Gateway to Knowledge Guest Post #3

Rep. Frank Wolf and William "Jake" Jacobs, chief of interpretive programs at the Library of Congress, cut the ribbon on the Gateway to Knowledge traveling exhibition in Winchester, Va., the first venue for the tour outside of Washington, D.C. Also pictured at left are Josh Van Gelder, tour docent, and Kathy Ott, director of congressional relations for the Library of Congress.

This is the third in a series of guest posts by Abigail Van Gelder, who with her husband, Josh, have set out across the country on the Library’s “Gateway to Knowledge” traveling exhibition.  The rolling exhibit launched Sept. 25 at the National Book Festival.  She originally wrote this post yesterday:

You don’t have to twist my arm to get me heading for the beauty of the Shenandoah Valley, a perfect place to host our second tour stop.  While Josh and I have crossed paths with Winchester, VA on other tours we had yet to been able to make it a stop.  Luckily the Gateway to Knowledge made that happen and allowed us to share in the charm of this community.  When the staff of the Museum of the Shenandoah Valley opened the gates for us on Sunday evening I did not expect to be greeted by a herd of cows.  The stunning gardens within the museum grounds also contain pasture for a group of curious calves, mooing their welcomes and getting our little dog Pippi fired up.

The event kicked off Monday morning with Congressman Frank Wolf there to perform a ribbon cutting ceremony and welcome the first guests, the 8th grade class from James Wood Middle School.  Some folks are surprised to hear that Josh was a history teacher before we started traveling; needless to say we both truly enjoy having school groups visit.

On Tuesday we had 90 kids from John Keen Elementary School who made the walk over to join us.  They were all full of questions and seemed to enjoy the section about Spiderman most.  We had a blast joking around with them while they all waited for a break in the rain to walk back to school.  A very special treat in Winchester was the turnout from home school groups.  We were filled both days with some very curious kids and wonderful parents, a few even had work with lesson plans from before coming.

It’s a pretty amazing drive between Winchester and Cumberland [Maryland], I have to say the miles are rolling past today.

A New Catalog in Town

The following is a guest post by Donna Scanlon, Electronic Resources Coordinator in our Collections and Services Directorate.  (Donna used to contribute to “Inside Adams,” the blog of the Science, Technology and Business Division): If you have been in any of the Library of Congress reading rooms lately you may have had an opportunity to […]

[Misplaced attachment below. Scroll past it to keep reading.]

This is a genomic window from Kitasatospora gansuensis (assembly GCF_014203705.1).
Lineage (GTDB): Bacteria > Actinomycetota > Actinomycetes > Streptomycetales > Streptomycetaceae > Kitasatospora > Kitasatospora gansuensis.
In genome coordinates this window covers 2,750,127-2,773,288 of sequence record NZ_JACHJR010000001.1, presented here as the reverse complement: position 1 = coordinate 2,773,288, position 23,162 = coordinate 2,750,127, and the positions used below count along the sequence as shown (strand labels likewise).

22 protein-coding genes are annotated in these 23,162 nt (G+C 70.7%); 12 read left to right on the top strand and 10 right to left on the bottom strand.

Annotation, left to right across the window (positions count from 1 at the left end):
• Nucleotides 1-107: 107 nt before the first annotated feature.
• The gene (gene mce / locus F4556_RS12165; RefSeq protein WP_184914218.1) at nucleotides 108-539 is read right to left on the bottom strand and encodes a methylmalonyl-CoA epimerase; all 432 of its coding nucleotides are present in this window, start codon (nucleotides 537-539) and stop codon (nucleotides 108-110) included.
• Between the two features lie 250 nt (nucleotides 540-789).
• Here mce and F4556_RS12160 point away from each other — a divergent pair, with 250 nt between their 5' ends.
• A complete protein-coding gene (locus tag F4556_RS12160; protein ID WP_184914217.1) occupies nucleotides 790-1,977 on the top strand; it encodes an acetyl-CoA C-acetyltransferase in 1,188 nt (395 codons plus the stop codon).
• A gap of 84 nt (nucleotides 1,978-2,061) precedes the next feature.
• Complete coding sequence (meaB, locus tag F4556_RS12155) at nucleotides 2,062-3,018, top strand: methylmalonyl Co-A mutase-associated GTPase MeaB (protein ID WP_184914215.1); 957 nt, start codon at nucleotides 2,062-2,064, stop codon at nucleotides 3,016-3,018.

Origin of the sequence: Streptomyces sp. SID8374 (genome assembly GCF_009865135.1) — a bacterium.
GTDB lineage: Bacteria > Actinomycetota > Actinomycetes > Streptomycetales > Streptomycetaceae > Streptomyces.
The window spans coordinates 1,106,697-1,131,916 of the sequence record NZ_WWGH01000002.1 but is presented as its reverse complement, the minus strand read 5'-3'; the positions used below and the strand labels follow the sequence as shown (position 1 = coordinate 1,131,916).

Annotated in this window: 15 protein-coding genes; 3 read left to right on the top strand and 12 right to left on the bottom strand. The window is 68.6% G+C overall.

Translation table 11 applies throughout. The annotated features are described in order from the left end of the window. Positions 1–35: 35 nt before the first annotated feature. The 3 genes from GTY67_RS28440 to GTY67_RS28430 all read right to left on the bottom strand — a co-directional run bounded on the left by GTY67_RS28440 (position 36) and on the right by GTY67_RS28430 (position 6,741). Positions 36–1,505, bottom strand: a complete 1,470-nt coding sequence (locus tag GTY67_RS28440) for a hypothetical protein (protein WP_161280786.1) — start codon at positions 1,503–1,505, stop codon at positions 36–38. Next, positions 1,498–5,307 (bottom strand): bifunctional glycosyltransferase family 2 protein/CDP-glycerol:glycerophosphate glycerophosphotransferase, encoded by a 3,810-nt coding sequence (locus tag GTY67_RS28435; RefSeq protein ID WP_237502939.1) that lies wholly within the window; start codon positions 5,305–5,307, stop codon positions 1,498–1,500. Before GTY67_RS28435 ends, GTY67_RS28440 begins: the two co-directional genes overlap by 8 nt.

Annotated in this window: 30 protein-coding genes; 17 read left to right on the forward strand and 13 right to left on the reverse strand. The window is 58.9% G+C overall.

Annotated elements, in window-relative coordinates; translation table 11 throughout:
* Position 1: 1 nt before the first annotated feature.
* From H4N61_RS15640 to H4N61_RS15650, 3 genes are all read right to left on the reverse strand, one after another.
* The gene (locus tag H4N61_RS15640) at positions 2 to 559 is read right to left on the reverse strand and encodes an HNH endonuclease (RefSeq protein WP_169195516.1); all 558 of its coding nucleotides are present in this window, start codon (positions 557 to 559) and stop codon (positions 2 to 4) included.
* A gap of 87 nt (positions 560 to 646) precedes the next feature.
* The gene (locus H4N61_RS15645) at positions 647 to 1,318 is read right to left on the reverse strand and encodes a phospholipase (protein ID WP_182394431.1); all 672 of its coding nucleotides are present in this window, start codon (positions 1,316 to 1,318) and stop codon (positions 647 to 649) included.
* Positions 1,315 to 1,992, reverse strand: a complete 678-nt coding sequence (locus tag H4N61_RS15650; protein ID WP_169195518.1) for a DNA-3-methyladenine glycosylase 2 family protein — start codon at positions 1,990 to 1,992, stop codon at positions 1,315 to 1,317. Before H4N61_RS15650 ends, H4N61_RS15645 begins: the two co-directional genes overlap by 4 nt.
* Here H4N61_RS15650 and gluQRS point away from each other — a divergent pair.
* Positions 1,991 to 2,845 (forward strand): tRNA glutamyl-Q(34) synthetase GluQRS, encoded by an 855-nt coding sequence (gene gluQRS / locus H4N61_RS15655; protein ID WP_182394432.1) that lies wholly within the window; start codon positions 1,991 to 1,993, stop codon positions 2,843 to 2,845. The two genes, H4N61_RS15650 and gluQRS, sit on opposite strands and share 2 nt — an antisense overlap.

Gateway to Knowledge Guest Post #1

The is the first in what will probably be a long series of guest posts from Abigail and Josh Van Gelder, who will be traveling the country with our Gateway to Knowledge exhibition-on-wheels.  This one comes from Abigail: It finally came time to pack up our suitcases and move into our traveling home; we’ve grown […]

Make Your National Book Festival Battle Plan

We try to give book-lovers as much information as possible about the National Book Festival, in a useful way, on our website.  It might seem a little daunting, what with six author pavilions and numerous other attractions spread out across four city blocks on the National Mall and a sea of about 130,000 other people […]

‘Gateway to Knowledge’ Now Rolling Toward D.C.

After a very long time in the planning stages, our “Gateway to Knowledge” traveling exhibition is finally becoming a reality. We were emailed a photo today (shown at right) that got everyone buzzing.  It’s the first picture I have seen of the actual truck, rather than a rendering.  (Don’t worry; I don’t think it was […]

By Jove, It’s a Video Treasure Trove!

The following is a guest post by Mike Mashon, head of the Moving Image Section of the Motion Picture, Broadcast and Recorded Sound Division.  You might already have seen news about this fascinating discovery of scores of old British TV broadcasts, but we wanted you to know the full story about just how the programs were found:

It was, in the end, a combination of serendipity and dogged research. Toss in a web database maintained by a dedicated group of British TV obsessives, and the result was the discovery in the Library’s collections of nearly 70 teleplays previously considered lost by the British Film Institute. Included in this amazing group are early performances by such notables as John Gielgud, Maggie Smith, Derek Jacobi, and—two years before he achieved global fame as James Bond—Sean Connery.

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Download Our iPhone App the QR Way

As is the case with many technologies, especially the mobile variety, the Japanese have been ahead of the rest of us for a while on something that has only recently begun to catch fire everywhere else: “QR Codes.”  (QR=quick response.)  If you’re not familiar, they are 2D barcodes that represent strings of letters, numbers and […]

TONIGHT: Free ‘Hardcover Mysteries’ Tickets Going Fast

Looking for something free and “thrilling” to do in the DC area this evening? There are still tickets left for our special “Hardcover Mysteries” program tonight at 7 p.m. in the Library’s Coolidge Auditorium.  The event features mystery authors David Baldacci, Sandra Brown and Kathy Reichs, who will discuss their writing careers, the inspirations for […]